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August, 2023
Case of the Month

Clinical History: A 55-year-old man with a 40 pack-year smoking history who quit smoking recently. He presented with a short duration of malaise, weight loss and associated fever. The blood work-up was notable for blasts seen on the manual differential count. Flow cytometric analysis showed 80% myeloblasts supporting the diagnosis of acute myeloid leukemia. CT-chest imaging showed dense consolidation in the left upper lobe and lingual with scattered air bronchograms. Additional subpleural ground glass opacities anteriorly and laterally in the right middle lobe were also seen. Spiculated nodules in the upper and middle lobes were present. These changes were felt to be suspicious for acute pneumonia. Underlying atypical pneumonia or superimposed pulmonary edema cannot be excluded. Later, he underwent transbronchial cryobiopsy of the right upper lobe (Figures 1-5 H&E, IHC).

Q1. Which of the following is best diagnosis for this lesion?

  1. Neuroendocrine proliferations, including carcinoid tumor.
  2. Metastatic small blue round cell tumor.
  3. T-Lymphoblastic leukemia/lymphoma.
  4. Extramedullary acute myeloid leukemia.

Q2. Immunohistochemical profile of this lesion is best represented by:

  1. Cytokeratins (+), TTF-1 (+), synaptophysin (+)
  2. Cytokeratins (-),TTF-1 (-), desmin (+), Mart-1 (-)
  3. Cytokeratins (-),TdT (+), CD117 (+), CD4/CD8 (+)
  4. Cytokeratins (-), TdT (-), CD117 (+), CD43 (+)

Q3. According to the current WHO classification (5th edition) system, myeloid sarcoma is a mass forming proliferation of myeloblasts in an extramedullary site, while interstitial infiltration without a mass is called extramedullary acute myeloid leukemia.

  1. True
  2. False

Answers to Quiz

Q1. D
Q2. D
Q3. A


Extramedullary acute myeloid leukemia.


This transbronchial cryobiopsy shows interstitial and perivascular infiltrate of atypical monocytoid cells masquerading as histiocytic infiltrates. The medium to large sized cells with irregular nuclear contours, variably distinct nucleoli and amphophilic cytoplasm with perivascular localization is distinctive in addition to the scattered cells being present in the interstitial capillaries (figures 1-3). Differential diagnosis of reactive inflammation was considered, however the patient's clinical history of recently diagnosed acute myeloid leukemia warranted work-up with specific immunohistochemical stains. Thereby, the CD117 and CD43 stains performed highlighted the presence of significant number of interstitial and perivascular atypical monocytoid cells (figures 4- 5) in addition to focally positive CD34 cells, but negative for CD3, CD20 and pan-keratin (not shown), supporting the leukemic involvement of the lung.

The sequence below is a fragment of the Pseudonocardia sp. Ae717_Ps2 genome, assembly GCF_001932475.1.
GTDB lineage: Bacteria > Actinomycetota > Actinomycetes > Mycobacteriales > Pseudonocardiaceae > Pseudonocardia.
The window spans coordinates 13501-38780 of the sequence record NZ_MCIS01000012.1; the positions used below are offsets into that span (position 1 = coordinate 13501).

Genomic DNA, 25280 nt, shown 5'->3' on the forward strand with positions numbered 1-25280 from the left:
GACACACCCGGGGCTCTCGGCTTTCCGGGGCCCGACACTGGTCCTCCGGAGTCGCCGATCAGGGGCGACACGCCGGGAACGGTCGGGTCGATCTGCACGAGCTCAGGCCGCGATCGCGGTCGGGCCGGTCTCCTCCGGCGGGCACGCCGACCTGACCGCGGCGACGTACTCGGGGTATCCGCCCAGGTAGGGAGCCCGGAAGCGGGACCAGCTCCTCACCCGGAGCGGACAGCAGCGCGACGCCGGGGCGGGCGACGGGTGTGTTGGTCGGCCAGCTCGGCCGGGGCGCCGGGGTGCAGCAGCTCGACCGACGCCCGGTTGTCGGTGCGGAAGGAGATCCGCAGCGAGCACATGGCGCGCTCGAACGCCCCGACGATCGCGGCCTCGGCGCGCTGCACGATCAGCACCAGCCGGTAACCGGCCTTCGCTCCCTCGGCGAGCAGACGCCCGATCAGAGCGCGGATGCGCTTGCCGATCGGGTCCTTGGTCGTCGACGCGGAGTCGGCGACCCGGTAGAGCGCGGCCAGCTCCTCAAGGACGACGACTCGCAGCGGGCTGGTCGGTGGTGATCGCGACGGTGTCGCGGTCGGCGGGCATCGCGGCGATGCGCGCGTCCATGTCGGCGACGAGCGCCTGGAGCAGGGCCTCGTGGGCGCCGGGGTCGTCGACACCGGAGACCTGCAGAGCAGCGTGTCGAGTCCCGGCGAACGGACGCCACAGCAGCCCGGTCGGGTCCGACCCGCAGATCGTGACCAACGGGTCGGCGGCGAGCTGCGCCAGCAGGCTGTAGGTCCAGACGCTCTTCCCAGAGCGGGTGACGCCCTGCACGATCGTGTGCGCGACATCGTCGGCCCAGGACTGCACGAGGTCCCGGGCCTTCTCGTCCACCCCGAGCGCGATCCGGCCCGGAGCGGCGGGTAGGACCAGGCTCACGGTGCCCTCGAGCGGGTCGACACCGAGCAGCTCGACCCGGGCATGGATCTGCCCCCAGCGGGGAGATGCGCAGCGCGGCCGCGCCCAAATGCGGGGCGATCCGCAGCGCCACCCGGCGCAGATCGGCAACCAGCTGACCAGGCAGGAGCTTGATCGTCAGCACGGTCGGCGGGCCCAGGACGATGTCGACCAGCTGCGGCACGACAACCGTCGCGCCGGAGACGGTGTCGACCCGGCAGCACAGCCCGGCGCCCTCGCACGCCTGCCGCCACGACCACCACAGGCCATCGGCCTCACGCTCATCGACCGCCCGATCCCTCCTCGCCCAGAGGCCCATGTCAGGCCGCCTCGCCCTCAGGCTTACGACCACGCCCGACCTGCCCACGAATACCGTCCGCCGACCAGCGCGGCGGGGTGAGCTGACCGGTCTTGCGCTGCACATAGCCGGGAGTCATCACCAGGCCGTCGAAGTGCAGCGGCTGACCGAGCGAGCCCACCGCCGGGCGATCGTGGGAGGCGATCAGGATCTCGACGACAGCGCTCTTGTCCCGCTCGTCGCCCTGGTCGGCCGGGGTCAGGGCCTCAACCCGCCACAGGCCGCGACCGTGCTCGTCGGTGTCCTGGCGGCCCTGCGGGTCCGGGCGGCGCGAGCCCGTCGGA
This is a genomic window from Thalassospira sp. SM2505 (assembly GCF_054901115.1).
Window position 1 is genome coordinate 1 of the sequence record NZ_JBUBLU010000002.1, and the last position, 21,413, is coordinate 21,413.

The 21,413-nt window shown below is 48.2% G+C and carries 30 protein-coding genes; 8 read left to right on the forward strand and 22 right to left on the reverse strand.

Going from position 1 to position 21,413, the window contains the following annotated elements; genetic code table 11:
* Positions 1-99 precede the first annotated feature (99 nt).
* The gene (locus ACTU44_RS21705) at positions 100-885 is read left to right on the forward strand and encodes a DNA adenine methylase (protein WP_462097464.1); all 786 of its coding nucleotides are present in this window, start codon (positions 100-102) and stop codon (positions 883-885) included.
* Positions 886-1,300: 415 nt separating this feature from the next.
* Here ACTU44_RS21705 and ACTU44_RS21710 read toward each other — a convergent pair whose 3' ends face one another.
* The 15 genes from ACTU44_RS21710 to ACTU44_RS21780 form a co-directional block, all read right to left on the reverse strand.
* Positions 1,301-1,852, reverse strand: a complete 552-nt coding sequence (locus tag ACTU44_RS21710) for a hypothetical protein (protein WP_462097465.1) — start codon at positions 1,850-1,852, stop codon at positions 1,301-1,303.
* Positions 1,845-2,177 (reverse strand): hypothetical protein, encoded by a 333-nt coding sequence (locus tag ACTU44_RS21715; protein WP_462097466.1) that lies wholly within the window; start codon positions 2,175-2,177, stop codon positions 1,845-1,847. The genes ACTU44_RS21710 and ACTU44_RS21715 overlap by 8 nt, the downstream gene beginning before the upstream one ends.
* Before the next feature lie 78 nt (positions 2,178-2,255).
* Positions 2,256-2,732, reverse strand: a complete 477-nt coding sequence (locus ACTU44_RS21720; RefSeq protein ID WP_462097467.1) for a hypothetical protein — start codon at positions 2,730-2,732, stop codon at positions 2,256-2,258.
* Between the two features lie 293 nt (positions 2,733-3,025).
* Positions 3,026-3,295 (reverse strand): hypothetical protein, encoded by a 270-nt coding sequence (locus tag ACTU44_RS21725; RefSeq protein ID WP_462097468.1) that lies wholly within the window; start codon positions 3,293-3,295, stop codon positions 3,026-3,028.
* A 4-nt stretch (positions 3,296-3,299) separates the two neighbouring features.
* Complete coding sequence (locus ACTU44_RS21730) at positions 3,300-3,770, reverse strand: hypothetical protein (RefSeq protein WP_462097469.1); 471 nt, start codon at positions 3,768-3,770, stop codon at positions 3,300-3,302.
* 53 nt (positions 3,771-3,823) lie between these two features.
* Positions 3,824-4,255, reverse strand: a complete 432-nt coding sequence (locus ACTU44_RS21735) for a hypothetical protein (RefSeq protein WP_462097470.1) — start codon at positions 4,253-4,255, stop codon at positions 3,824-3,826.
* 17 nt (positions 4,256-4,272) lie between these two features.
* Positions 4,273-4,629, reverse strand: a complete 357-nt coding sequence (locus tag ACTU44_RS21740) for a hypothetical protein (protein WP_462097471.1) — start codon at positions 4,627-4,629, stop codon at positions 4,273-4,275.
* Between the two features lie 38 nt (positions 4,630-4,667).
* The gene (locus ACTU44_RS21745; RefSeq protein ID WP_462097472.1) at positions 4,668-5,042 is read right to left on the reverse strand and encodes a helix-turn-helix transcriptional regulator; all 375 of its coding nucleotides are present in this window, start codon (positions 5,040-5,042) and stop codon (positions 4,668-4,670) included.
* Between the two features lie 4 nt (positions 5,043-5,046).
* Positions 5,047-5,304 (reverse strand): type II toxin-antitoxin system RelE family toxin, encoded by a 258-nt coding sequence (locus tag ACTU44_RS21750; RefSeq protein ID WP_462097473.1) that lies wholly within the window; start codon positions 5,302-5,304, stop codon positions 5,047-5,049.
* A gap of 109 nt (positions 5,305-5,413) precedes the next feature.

The most common involvement of the lung is by extranodal marginal zone lymphoma of mucosa associated lymphoid tissue (MALT lymphoma). Secondary involvement is much more common in the setting of advanced nodal or systemic hematolymphoid diseases which should always be considered in the differential diagnosis. In terms of the lung transplant setting, most posttransplant lymphoproliferative disorders included Epstein-Barr virus driven B-cell process, but extranodal marginal zone B-cell lymphoma of mucosa associated lymphoid tissue, monomorphic T/NK cell lymphomas, florid follicular hyperplasia and EBV negative lymphomas are also included in this category. Early histologic findings may consistently show atypical interstitial cells but typically present as a mass-like lesion in the lung. Additional comprehensive immunohistochemical work-up and hematopathology consultation would help in the definitive diagnosis. Our Patient also developed skin and CNS involvement simultaneously and receiving high-dose chemotherapy.

Take home message

Be aware of the extramedullary lung involvement by acute myeloid leukemia and transbronchial lung biopsy is useful to make the diagnosis.


1. Cheng J, Moore CA, Iasella CJ, Glanville AR, Morrell MR, Smith RB, et al . Systematic review and meta-analysis of post-transplant lymphoproliferative disorder in lung transplant recipients. Clin Transplant. 2018 May;32(5):e13235.

2. Orazi A and Pileri SA In. WHO Classification of Thoracic Tumours, 5th Edition, Volume 5, 2021.

3. Aguilera N, Gru AA. Reexamining post-transplant lymphoproliferative disorders: Newly recognized and enigmatic types. Semin Diagn Pathol. 2018 Jul;35(4):236-246


Raghavendra Pillappa, M.B.B.S, M.D
Assistant Professor of Pathology
Director, Pulmonary Pathology, and Immunohistochemistry
Virginia Commonwealth University Health
Richmond, VA
2022 PPS Lifetime Achievement Award
Kevin Leslie, MD
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